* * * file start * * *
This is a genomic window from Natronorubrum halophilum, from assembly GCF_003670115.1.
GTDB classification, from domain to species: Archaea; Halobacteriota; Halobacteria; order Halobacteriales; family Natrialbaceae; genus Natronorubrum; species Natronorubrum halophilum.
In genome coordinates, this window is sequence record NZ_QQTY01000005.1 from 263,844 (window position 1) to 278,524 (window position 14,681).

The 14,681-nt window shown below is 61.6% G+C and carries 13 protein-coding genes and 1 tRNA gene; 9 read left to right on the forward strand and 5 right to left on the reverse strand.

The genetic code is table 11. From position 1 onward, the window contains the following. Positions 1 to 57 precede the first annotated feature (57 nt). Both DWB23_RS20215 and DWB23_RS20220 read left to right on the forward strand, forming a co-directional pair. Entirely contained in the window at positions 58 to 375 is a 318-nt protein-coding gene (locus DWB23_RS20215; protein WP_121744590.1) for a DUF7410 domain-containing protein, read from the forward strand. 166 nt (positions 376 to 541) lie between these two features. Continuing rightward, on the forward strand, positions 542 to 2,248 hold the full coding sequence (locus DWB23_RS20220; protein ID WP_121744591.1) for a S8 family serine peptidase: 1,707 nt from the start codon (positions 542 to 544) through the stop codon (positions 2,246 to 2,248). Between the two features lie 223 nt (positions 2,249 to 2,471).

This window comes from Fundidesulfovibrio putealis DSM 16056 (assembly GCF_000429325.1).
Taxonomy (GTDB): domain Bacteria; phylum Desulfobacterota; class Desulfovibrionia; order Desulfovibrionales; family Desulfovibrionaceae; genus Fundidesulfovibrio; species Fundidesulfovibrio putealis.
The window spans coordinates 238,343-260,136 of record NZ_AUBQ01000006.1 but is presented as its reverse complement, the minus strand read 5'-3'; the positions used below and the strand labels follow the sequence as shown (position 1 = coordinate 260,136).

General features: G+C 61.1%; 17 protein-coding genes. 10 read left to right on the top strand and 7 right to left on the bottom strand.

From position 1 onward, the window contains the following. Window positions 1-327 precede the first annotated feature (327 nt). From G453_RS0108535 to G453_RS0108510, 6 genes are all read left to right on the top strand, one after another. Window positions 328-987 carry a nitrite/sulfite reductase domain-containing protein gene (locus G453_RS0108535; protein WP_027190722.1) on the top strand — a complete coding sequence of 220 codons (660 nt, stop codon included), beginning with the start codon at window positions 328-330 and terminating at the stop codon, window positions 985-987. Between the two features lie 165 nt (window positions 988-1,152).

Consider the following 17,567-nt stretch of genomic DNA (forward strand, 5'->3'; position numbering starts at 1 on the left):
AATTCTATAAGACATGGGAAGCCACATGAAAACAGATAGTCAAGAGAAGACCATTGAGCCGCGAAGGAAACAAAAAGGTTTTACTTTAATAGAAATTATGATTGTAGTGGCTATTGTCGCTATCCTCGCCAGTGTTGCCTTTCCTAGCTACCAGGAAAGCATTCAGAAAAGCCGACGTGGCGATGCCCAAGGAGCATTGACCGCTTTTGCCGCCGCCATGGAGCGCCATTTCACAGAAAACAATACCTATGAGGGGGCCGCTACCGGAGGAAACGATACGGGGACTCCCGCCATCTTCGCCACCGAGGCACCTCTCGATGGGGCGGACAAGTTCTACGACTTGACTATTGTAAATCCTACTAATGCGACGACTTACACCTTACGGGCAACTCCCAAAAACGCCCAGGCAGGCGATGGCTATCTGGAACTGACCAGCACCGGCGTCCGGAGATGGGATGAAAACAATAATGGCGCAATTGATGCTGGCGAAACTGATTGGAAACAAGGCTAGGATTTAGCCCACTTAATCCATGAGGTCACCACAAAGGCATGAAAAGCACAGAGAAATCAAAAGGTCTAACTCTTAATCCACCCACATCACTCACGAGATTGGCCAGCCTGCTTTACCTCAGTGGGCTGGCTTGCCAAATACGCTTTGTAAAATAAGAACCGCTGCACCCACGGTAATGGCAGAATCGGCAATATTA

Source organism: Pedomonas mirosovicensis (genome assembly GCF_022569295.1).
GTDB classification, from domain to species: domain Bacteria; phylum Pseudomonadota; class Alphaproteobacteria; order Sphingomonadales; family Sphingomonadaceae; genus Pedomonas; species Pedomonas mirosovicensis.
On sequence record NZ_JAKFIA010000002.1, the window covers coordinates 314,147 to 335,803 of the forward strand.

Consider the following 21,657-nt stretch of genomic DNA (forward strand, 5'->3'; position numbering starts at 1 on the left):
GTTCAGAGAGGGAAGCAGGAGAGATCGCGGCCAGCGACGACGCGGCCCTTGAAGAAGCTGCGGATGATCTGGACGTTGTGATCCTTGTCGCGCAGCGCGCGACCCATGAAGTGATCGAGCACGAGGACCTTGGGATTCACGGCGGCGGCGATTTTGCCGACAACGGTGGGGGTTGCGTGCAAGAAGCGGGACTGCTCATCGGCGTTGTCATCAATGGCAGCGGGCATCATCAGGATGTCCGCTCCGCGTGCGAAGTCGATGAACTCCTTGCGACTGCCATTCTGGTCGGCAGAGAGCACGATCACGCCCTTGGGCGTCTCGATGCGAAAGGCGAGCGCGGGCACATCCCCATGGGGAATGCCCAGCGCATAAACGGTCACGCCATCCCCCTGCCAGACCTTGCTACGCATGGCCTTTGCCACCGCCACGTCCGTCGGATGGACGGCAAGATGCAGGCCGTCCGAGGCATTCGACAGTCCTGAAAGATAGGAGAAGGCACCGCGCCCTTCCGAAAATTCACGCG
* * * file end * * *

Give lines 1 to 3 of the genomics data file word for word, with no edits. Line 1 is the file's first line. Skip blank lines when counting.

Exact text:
This is a genomic window from Natronorubrum halophilum, from assembly GCF_003670115.1.
GTDB classification, from domain to species: Archaea; Halobacteriota; Halobacteria; order Halobacteriales; family Natrialbaceae; genus Natronorubrum; species Natronorubrum halophilum.
In genome coordinates, this window is sequence record NZ_QQTY01000005.1 from 263,844 (window position 1) to 278,524 (window position 14,681).